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I'm trying to find a way to show relative line numbers as well as absolute line numbers, but not the way hybrid line numbers does it.

I want to see both at all times, probably each displayed on a column. Is this possible?

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  • 3
    No, it's not possible
    – 3N4N
    Apr 11, 2019 at 0:10
  • Why not? I'm new to vim, so forgive me if I'm missing something super obvious, but if plugins such as Airline and Lightline can write a whole line to the bottom of the buffer, why wouldn't another plugin be able to write a (few) column(s) on the left?
    – sleighty
    Apr 11, 2019 at 0:27
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    Airline or Lightline make clever use of the Vim option statusline (`:help 'statusline'). They don't draw the line by them self, it is drawn by Vim. There is no such option or other api for line numbers.
    – Ralf
    Apr 11, 2019 at 4:21
  • Just to remind you, there is no other editor that I know of that provides you two line number columns. Most people I know don't even use line numbers in vim, period. But that's opinion based talks. For your answers, you can add line numbers directly to your buffer and remove them prior to and re-add them after writing the buffer to disk. OR you can just enter the diff mode for the current buffer and enable :set nu in one window while enabling :set rnu in another. Then just resize the windows. But all this is really ridiculous solution to a problem which in itself is ridiculous.
    – 3N4N
    Apr 15, 2019 at 6:06
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    @klaus I use vscode and have vim emulation plugin. I have two columns, one with absolute line numbers and the other with relative line numbers. In relative line numbers column, I also have hybrid line number for the line I am currently on. Its best of 3 worlds. Only sad thing is this doesnt work in raw vim or other ide like intellij(with vim emulation plugins) May 22, 2020 at 20:25

3 Answers 3

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Take a look at this answer. You can use RltvNmbr to display the relative line numbers while Vim displays the absolute ones.

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There is no way to have both absolute and relative numbers being displayed by Vim.

What you can do however, is to (ab)use the sign feature and display the relative numbers there. Note, since the sign column is limited to 2 characters, it won't work on very long windows with more than 100 lines.

There are a couple of plugins that enable it. The already mentioned RltvNmbr.vim from Dr. Chip, which was used to enable relative line numbering before that feature was available in Vim natively (around Vim 7.3 I believe). An alternative is to use my plugin DynamicSigns. This allows to flexible define what kind of signs will be drawn and when. Have a look at the example from this answer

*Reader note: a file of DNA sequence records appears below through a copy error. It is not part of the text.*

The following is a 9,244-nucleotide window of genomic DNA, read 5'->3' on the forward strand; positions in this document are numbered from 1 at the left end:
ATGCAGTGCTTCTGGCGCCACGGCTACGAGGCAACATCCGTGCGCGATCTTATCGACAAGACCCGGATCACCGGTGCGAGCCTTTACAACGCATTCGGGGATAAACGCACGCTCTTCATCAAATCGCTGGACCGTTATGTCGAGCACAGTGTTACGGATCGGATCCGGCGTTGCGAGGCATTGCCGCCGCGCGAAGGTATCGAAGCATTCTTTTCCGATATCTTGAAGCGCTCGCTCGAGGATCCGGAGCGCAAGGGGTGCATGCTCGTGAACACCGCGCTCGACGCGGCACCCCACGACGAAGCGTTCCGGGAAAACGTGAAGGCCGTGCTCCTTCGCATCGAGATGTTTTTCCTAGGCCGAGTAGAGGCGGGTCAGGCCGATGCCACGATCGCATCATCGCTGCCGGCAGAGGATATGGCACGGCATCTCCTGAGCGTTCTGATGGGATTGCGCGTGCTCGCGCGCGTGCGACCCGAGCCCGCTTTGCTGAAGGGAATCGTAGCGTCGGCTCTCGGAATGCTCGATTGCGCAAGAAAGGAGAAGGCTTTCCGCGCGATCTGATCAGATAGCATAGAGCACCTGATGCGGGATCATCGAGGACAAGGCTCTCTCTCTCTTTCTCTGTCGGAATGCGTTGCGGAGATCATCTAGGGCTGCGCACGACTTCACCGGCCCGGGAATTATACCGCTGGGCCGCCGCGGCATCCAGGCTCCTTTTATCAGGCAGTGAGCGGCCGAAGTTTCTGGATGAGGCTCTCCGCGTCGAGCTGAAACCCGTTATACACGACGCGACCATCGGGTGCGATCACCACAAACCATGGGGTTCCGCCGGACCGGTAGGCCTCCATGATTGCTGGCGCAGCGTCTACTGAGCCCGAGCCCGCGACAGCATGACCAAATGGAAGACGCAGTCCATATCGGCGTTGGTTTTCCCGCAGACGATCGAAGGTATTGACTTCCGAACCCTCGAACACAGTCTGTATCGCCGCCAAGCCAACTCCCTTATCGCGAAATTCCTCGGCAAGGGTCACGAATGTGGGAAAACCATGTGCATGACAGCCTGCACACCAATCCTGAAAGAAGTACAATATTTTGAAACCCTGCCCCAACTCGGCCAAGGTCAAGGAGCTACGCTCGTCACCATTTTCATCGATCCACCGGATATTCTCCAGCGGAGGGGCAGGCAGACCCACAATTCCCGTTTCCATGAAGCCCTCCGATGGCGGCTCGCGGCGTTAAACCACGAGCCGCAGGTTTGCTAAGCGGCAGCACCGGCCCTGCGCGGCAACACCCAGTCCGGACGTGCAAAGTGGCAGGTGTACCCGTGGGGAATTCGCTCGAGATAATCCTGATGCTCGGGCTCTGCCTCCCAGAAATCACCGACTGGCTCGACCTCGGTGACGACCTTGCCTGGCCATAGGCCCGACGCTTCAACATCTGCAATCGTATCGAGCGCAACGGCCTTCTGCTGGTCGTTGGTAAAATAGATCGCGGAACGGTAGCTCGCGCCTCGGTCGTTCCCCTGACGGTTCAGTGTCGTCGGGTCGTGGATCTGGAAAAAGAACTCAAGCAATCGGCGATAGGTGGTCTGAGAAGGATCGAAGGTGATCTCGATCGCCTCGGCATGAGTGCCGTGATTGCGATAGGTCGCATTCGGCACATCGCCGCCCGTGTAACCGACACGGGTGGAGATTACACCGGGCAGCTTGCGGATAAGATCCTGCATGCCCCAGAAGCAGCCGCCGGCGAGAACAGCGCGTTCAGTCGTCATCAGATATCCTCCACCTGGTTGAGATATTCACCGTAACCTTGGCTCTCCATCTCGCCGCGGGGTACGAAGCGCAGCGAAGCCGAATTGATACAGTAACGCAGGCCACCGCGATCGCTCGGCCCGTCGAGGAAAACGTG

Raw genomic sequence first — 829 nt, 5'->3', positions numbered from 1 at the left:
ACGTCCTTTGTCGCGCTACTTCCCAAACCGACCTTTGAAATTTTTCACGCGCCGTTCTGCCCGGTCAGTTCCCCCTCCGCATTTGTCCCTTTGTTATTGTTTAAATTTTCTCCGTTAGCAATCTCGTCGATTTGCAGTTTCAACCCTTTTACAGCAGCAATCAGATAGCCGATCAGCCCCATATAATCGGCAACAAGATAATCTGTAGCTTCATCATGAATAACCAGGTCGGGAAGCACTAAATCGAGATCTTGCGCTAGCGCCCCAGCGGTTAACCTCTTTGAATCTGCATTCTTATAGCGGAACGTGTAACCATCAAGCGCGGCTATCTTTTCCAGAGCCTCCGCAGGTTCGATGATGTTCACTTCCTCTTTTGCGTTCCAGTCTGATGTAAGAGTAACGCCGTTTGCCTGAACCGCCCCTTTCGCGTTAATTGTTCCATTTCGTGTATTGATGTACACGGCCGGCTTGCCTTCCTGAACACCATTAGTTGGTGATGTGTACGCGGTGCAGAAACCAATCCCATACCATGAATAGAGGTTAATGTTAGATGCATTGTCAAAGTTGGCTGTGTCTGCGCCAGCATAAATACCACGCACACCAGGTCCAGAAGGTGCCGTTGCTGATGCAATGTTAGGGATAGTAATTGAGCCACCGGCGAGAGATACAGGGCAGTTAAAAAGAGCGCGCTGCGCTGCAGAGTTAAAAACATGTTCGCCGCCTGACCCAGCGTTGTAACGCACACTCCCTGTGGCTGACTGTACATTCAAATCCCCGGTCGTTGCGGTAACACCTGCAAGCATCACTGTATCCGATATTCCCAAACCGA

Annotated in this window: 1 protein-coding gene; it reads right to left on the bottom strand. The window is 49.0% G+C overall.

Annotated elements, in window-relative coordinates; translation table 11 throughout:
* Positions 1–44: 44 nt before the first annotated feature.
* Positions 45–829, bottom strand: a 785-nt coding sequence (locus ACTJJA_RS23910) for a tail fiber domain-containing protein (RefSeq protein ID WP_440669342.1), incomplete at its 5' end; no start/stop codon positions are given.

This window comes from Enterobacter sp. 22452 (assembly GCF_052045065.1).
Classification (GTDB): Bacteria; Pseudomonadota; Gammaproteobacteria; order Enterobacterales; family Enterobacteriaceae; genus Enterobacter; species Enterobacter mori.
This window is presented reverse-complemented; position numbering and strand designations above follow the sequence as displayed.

Also, the sign column needs to be updated very often, which might impose a performance penalty. My DynamicSigns plugin tries to update the sign column as often as needed, but it might still be noticeable, if you scroll a lot. There is not much that can be done against it.

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As Steven Fontanella said, you could use plugins to accomplish this.

But Vim brings you more than that.

First, I think you should consider your needs.

Why both at the same time ?

  • you could use :set rnu and :set nornu to toggle the relative line number when you need. You could even write a piece of vimscript and bind to a shortcut to toggle the relative line number. So that when you need to see each of the line number, you can simplly toggle it. I guess you don't really need to see the both at the same time, because they don't related with each other numerically.
  • If what you need is for movement between the lines, you could do it with either of the relative line number or the line number, because they just act as two different ways. For instance, your cursor is at line 8, you want to go line 16, you can either by using :16+enter (which is the ed way), or by 8+j (8 lines after) . It depends on which type of line number you are using.

Most vim functions will provide possiblity to use either of the line number style. You can rely on Vim's :help for more information, research what you really need and find & read it, you will be benefited by this. Just as the author of Vim Bram Moolenaar said:

  1. Detect inefficiency
  2. Find a quicker way
  3. Make it a habit

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